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'Fight, endure, survive': A universal message beyond breast cancer

My Sister’s Keeper, a support group for women of color, continues to meet virtually

Emily Lytle
Dover Post
Natasha Simms (left) and Lynette Shannon (right) are twin sisters from the Dover area who started a breast cancer support group for women of color, called “My Sister’s Keeper.” They have continued their group via Zoom.

When Natasha Simms left the doctor’s office with her twin sister and best friend, they looked up at the sky and saw a rainbow. She had just been diagnosed with breast cancer, and her sister told her, “You see that rainbow? That rainbow is a symbol that God made a promise that [everything is going to happen for you],” Simms recalled. 

From that moment, her sister Lynette Shannon walked beside her and mentored her as she went through treatment. Just three years before, Shannon faced her own breast cancer diagnosis at 27 years old.

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Shannon went through a series of surgeries and complications, including a double mastectomy, the removal of 16 lymph nodes, an allergic reaction to chemotherapy and reconstruction followed by an allergic reaction to her implant. “Everything that happened, happened to me,” she said with a little laugh.  

Simms said she believes it was because of her sister’s experiences and guidance that she was able to fight her own battles. “She gave me hope that I would survive it,” Simms said. “I really found solace in her.”

Shannon celebrated 11 years as a breast cancer survivor in September and Simms will be marking her 8th year shortly after. During the sisters’ separate journeys toward survivorship, they noticed an area of need where they could step up. 

While the Delaware Breast Cancer Coalition offered a variety of resources and groups, “there wasn’t a group for African American women,” Shannon said. 

About four years ago, they created a support group for women of color with the DBCC, called “My Sister’s Keeper.”

How the group started

When Shannon started losing her hair during treatment, she was offered a wig, and she immediately knew it was not going to work. 

“The wigs that were offered to me were like old women wigs,” she recalled. She said the wigs seemed to be designed for white women, comparing one to “a Betty White wig.”

That was one moment where Shannon realized that she needed to find a community of people who understood her experiences. Someone who understood how Black hair often grows back differently after chemotherapy. Someone who can connect with some of the healthcare disparities that African American women face.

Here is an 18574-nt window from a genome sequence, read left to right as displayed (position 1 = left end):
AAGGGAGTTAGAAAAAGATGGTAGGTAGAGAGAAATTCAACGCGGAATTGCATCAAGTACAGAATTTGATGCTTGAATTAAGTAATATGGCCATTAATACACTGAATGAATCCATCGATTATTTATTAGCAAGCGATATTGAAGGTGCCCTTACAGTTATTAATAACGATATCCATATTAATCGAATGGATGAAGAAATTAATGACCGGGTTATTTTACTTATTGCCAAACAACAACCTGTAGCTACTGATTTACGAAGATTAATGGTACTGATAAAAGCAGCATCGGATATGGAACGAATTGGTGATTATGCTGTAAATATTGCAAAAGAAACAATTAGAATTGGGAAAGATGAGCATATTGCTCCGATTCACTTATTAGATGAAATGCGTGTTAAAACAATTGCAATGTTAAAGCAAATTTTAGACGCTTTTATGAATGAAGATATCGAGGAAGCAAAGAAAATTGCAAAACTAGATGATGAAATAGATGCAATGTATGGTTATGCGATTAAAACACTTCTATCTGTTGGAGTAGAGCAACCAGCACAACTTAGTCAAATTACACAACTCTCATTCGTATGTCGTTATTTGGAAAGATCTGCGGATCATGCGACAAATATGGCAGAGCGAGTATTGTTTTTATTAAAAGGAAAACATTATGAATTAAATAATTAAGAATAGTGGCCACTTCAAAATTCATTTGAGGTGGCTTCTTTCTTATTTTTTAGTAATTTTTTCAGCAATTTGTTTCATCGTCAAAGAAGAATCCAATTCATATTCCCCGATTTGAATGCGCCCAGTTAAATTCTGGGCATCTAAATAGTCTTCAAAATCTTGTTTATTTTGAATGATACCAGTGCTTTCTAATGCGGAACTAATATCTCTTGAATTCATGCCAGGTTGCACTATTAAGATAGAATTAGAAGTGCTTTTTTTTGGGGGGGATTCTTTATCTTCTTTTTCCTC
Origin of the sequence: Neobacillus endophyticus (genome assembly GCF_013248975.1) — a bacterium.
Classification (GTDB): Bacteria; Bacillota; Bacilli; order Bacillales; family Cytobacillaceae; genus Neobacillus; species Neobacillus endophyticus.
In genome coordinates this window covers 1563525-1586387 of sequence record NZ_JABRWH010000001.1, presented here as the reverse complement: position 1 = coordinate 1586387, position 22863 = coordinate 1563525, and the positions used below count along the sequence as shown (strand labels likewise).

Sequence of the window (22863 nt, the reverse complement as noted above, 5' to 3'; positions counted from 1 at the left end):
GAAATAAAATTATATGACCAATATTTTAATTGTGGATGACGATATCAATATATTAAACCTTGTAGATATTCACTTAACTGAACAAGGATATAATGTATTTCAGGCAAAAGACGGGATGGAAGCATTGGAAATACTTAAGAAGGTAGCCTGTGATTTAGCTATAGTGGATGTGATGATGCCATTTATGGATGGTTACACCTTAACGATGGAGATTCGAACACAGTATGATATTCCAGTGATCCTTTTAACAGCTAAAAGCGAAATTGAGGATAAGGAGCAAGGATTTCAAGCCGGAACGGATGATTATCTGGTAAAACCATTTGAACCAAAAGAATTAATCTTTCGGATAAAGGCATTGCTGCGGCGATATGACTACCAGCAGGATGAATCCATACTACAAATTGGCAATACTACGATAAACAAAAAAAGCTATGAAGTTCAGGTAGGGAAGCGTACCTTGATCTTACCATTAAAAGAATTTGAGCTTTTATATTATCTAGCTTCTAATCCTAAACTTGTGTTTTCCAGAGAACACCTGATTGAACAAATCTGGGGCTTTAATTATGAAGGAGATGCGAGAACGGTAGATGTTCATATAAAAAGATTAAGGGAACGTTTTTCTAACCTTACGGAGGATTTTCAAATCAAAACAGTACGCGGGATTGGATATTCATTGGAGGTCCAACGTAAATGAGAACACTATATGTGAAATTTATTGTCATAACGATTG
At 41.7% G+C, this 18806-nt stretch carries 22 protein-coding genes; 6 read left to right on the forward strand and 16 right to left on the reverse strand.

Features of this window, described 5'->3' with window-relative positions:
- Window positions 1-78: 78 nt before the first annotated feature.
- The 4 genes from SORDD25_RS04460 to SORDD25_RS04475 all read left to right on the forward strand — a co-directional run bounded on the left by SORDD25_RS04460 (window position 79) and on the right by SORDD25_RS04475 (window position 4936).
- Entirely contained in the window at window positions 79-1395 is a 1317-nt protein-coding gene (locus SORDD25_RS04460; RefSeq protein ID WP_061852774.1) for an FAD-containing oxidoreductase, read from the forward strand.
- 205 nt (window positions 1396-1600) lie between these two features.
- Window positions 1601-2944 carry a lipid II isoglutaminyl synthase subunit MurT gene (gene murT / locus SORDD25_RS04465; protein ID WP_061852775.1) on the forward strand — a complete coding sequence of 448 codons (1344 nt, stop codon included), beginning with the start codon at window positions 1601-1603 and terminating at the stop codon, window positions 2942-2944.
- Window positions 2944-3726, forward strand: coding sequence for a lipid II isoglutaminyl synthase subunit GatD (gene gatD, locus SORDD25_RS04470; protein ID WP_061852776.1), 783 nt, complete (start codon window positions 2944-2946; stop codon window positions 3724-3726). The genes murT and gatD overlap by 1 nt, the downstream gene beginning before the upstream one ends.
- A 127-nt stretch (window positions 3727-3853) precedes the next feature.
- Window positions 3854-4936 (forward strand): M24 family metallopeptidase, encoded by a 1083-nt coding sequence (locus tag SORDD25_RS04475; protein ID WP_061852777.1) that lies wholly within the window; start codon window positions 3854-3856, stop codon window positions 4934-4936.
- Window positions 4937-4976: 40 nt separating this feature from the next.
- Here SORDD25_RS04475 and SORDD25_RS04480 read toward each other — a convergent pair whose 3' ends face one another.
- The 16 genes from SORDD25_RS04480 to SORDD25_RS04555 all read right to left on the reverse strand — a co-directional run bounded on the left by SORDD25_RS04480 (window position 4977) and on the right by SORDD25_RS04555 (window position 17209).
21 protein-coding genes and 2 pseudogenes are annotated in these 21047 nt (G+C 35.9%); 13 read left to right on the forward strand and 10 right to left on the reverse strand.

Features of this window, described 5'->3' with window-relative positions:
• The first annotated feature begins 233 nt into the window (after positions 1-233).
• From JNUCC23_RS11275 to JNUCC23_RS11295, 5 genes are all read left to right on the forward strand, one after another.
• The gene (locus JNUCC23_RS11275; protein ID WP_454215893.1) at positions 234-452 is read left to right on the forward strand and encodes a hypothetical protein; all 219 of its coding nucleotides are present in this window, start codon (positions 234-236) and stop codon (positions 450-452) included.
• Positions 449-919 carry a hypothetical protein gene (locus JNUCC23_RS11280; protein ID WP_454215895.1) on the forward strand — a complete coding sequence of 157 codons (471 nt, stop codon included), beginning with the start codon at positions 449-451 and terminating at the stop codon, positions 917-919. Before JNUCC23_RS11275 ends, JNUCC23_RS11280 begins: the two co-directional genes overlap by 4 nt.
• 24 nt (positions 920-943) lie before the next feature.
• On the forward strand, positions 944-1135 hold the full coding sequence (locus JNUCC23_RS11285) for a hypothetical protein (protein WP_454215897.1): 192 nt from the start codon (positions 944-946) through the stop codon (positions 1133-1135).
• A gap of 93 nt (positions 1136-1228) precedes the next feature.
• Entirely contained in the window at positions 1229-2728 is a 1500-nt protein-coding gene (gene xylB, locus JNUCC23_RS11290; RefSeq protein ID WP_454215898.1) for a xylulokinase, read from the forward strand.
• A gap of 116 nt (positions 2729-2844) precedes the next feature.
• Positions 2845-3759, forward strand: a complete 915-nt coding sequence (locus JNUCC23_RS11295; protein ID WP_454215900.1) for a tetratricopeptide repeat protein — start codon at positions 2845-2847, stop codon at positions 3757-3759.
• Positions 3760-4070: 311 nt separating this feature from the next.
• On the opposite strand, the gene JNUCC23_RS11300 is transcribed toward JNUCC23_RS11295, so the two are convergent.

Simms thought about how her sister supported her during each step from diagnosis to her last day of chemo. She wanted to pass along that same sense of encouragement to other women, and so “My Sister’s Keeper” was born. 

“Everything happens for a reason, and I think we had to go through [what we did] so we could encourage other women to get through this, as well,” she said. 

The group started meeting at the Delaware Adolescent Program building in Camden, and they eventually moved to the DBCC office in Dover. While the group talks about heavy topics, the programming often includes fun activities, from yoga to paint nights to workshops about wigs, which aim to leave the women feeling hopeful. 

Scenes from a paint night the group hosted before the pandemic.

Virtual community

With limitations on in-person gatherings, My Sister’s Keeper quickly shifted all their meetings to a virtual setting. “Since the pandemic, we haven’t been able to meet in person, but Zoom has been our best friend,” Simms said. 

The group has painted together and even welcomed guests, such as a hair stylist who offered some tips and provided resources for people who needed a wig while going through cancer treatment.

The group has not missed a meeting, and Shannon said the sense of community is just as important as ever. “I think the quarantine has amplified people’s sense of feeling alone, and already when you’re going through breast cancer, or you’re a survivor, I think you’re in your thoughts,” she said. 

Both sisters said the Zoom meetings have increased accessibility, allowing more people to attend throughout the state. 

Simms said the philosophy of the group can apply to anyone facing the uncertainty that the pandemic brings. “The model for My Sister’s Keeper is ‘fight, endure, survive,’” she said. “You can use that model for anything in life.”